Create Priceless Memories
In Tell the Children: Values Build Character, author, speaker, master storyteller and proud grandfather Jim Penny takes you around the world on a fascinating journey of discovery. You’ll become friends with an extraordinary cast of mentors (the “others”) who teach values in a way that you and your children (or grandchildren) will find impossible to forget.
If you are like most people, you’ll want to know: Is Tell the Children a children’s book? Is it meant for me? Is it for my teens? Is it a motivational book? Is it an inspirational or faith-based book? Is it for grandparents, aunts, uncles or other loved ones? Is it a biography? Is it a work of fiction? Why was the book written? How does it work?
The answer to all but the last two of these questions is “Yes.” But, most importantly, Tell the Children is a take-action book for anyone fulfilling a parenting or teaching role. Even though the intended eventual audience of the book’s stories is children (thus their place in the title), it wasn’t written to be read by young children. Rather, the stories are meant to be read by you and then shared with your children (thus your “tell the children” action assignment in the title). It’s up to you to decide whether you read the words as written, or retell (recommended) the stories in your own words. Either way, when you invest the time to involve yourself and your children in the book’s stories, you’re the one who will always be their most important hero, their favorite “storyteller.” You’ll be the one creating life-long, priceless memories and giving your children the tools necessary to build real character. That’s the way it should be!
Your children will readily identify with their new “friends,” providing you with countless opportunities to reinforce the book’s lessons. You’ll soon come to the realization that it’s not just them who is experiencing personal growth. Which of the book’s stories or mentors will lead to your “Aha!” moment when you come to the realization that you are one of “The Children”?
Seven and eight year olds can frequently name the value associated with each mentor after a single reading. Some are able to recall the value statements almost as quickly. Older children have no difficulty remembering and repeating all of the value statements (The Character Compass) in order. The “alphabetized” sequence of the book even has children as young as five asking questions like, “Who is C?” at the end of the “B” or Bradford chapter. When you hear these words, you’ll know your child is learning!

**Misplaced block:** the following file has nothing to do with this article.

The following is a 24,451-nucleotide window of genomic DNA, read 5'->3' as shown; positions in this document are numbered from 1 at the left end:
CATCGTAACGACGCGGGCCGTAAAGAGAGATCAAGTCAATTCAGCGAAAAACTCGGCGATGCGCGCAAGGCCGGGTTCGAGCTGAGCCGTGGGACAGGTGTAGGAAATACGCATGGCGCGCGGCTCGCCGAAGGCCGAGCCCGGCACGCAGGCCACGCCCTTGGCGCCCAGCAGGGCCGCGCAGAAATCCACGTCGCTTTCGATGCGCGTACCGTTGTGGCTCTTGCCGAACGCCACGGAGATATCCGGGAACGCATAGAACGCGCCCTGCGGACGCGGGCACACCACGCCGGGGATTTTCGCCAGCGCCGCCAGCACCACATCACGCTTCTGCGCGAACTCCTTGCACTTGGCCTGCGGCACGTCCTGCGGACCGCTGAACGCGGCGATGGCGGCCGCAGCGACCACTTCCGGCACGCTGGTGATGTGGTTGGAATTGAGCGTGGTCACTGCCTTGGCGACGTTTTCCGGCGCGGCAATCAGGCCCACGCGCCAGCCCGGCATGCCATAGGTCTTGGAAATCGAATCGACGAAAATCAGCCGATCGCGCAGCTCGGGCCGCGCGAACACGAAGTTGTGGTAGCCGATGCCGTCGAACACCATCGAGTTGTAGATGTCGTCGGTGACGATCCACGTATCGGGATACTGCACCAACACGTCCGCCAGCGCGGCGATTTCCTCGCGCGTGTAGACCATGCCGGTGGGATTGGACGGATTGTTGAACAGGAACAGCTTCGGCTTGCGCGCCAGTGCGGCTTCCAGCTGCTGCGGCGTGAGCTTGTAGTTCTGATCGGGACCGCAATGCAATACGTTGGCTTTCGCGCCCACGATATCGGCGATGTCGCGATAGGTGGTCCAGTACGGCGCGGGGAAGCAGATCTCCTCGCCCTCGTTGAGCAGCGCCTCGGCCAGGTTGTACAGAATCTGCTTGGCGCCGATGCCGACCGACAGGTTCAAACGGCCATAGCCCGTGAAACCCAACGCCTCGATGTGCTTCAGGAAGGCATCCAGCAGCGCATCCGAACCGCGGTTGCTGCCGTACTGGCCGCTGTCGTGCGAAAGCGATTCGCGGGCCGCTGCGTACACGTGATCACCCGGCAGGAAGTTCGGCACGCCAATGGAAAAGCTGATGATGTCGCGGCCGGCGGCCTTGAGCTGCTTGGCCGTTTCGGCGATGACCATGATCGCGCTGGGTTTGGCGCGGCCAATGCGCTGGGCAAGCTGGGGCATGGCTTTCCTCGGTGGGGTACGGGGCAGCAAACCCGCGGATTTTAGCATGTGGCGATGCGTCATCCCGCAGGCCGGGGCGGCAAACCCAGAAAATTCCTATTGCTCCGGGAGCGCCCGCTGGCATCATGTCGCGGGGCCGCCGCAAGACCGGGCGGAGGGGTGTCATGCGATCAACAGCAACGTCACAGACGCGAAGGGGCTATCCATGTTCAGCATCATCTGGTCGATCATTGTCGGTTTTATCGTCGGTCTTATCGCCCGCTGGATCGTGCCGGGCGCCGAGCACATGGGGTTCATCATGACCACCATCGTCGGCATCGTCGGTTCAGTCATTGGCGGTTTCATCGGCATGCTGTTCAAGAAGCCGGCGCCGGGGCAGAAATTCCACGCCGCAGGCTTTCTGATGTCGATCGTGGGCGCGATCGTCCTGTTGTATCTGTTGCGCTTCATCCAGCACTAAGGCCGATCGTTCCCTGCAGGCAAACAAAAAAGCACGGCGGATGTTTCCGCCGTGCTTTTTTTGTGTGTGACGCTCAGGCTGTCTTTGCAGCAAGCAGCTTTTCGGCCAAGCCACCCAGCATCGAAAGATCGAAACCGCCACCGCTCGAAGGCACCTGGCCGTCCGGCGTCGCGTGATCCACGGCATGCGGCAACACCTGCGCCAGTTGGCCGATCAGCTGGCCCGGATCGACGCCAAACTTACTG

As to why Tell the Children was written: Each time you turn on the TV, listen to the radio, access the Internet, read the newspaper, or merely venture out in public, it’s easy to see that the biggest threat to the future of our society, the underlying cause of so many of our problems, is the continuing erosion of the very things our parents and grandparents held so dear—our values. The simple truth is that integrity, ethical behavior, positive decision-making and an unwavering commitment to principles (all evident in people possessing true “character”) can only be built on a foundation of strong values. Leaders with a values-based clear sense of direction and the courage to stand by their convictions are imperatives for a better tomorrow. We can and must do everything possible to make that happen!
Tell the Children gives you the tools you need.
Remember, one day the future will be in your children’s hands, but today their future is in your hands!